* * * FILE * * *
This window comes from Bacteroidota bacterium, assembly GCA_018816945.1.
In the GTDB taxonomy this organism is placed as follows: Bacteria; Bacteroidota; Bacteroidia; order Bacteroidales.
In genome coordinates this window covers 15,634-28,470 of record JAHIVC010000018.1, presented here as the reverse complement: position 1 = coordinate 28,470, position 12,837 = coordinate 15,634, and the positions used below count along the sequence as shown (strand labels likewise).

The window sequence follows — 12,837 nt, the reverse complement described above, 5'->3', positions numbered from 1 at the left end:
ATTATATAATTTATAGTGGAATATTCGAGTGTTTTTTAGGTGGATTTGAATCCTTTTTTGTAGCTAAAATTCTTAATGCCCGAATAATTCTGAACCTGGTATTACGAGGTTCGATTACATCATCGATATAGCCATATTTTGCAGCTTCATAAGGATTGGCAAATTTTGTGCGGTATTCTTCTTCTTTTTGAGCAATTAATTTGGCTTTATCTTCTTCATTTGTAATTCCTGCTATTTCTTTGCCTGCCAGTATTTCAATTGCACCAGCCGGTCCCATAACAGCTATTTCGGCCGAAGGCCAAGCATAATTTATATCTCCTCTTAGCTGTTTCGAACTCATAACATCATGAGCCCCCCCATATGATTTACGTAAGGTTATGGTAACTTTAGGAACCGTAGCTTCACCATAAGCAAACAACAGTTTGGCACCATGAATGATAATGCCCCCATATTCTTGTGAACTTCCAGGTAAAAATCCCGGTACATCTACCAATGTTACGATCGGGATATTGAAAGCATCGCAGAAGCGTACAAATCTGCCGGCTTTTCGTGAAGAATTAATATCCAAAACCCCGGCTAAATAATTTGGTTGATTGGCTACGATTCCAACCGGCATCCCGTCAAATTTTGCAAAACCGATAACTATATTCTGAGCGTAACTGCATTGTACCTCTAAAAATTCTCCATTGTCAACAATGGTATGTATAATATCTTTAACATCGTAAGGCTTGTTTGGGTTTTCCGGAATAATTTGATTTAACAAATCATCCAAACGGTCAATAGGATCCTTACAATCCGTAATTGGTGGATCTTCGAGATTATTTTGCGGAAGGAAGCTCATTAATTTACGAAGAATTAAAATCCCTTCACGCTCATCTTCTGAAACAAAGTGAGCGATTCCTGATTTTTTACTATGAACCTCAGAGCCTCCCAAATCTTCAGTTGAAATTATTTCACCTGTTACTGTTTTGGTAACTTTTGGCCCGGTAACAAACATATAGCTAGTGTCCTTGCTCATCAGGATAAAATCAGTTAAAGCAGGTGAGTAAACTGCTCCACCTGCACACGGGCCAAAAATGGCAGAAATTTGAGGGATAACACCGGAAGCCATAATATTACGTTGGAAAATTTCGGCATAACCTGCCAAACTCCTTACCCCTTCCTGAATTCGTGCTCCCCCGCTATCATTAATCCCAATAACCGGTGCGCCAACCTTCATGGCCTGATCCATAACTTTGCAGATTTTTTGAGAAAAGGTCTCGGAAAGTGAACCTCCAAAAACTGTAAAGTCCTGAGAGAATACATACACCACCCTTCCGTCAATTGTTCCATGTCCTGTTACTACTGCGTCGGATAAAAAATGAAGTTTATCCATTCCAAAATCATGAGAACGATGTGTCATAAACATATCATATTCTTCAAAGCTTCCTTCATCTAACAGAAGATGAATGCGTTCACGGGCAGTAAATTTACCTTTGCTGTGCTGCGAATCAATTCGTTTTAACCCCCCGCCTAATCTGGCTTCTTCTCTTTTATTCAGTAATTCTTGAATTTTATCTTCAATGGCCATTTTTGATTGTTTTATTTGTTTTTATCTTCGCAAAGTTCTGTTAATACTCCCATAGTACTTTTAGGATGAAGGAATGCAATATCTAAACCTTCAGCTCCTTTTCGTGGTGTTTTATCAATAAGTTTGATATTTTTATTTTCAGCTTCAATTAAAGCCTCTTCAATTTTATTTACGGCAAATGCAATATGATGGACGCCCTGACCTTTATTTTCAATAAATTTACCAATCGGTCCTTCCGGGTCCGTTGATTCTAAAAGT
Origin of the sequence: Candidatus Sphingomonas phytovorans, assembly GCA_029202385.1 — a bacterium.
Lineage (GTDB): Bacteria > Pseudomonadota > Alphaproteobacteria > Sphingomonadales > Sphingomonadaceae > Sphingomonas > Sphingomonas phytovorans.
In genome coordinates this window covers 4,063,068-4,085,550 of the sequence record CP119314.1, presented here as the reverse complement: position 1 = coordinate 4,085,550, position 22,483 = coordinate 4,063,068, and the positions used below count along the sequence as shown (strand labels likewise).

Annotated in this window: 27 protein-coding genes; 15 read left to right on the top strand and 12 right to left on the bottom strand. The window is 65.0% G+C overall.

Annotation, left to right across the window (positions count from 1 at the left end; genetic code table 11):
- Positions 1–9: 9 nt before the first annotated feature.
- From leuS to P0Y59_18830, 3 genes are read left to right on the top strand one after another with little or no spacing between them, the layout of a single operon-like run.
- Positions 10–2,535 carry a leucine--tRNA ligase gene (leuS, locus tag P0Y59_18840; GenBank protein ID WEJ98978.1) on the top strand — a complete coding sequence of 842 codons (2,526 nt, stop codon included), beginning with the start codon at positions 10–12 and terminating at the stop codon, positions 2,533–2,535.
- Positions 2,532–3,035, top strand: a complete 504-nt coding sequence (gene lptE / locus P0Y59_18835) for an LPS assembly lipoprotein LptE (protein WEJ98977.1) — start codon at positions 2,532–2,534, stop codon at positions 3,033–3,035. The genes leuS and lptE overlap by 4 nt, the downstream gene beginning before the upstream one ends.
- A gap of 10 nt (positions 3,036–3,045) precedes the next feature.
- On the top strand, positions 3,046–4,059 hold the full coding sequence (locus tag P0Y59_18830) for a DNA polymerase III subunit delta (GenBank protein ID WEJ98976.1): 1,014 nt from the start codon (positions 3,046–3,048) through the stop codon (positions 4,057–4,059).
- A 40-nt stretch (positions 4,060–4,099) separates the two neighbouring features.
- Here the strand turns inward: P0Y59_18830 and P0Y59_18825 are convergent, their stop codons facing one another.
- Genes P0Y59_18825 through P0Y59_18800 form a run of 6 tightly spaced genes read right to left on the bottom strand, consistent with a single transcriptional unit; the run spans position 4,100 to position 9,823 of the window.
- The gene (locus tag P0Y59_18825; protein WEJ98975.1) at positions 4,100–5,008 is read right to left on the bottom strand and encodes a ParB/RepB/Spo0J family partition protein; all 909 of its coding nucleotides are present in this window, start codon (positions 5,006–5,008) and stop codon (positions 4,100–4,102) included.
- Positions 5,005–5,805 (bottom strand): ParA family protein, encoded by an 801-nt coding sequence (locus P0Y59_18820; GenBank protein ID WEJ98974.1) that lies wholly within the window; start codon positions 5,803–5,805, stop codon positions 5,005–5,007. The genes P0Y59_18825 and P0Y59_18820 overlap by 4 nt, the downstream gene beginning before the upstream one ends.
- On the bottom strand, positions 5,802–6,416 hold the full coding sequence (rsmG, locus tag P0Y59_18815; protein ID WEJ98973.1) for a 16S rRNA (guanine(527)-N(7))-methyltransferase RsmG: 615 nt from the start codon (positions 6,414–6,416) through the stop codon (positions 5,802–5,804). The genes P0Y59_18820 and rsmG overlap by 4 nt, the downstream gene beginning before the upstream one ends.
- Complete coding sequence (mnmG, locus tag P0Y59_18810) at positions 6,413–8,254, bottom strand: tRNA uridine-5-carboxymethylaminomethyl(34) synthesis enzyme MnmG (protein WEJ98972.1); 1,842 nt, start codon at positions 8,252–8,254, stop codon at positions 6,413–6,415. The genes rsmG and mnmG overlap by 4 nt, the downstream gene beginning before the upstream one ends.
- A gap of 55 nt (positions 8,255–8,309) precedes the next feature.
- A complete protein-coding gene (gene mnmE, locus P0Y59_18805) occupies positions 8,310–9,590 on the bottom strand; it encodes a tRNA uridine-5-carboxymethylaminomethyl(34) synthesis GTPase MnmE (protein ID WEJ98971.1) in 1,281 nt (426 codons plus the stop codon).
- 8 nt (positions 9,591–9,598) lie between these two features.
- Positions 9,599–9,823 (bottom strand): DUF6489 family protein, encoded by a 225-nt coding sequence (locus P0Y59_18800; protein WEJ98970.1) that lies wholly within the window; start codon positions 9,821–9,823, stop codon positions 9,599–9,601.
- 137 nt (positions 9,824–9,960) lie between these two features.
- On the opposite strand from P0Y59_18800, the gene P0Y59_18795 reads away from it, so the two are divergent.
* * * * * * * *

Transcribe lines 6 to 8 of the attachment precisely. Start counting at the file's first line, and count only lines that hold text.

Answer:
Origin of the sequence: Candidatus Sphingomonas phytovorans, assembly GCA_029202385.1 — a bacterium.
Lineage (GTDB): Bacteria > Pseudomonadota > Alphaproteobacteria > Sphingomonadales > Sphingomonadaceae > Sphingomonas > Sphingomonas phytovorans.
In genome coordinates this window covers 4,063,068-4,085,550 of the sequence record CP119314.1, presented here as the reverse complement: position 1 = coordinate 4,085,550, position 22,483 = coordinate 4,063,068, and the positions used below count along the sequence as shown (strand labels likewise).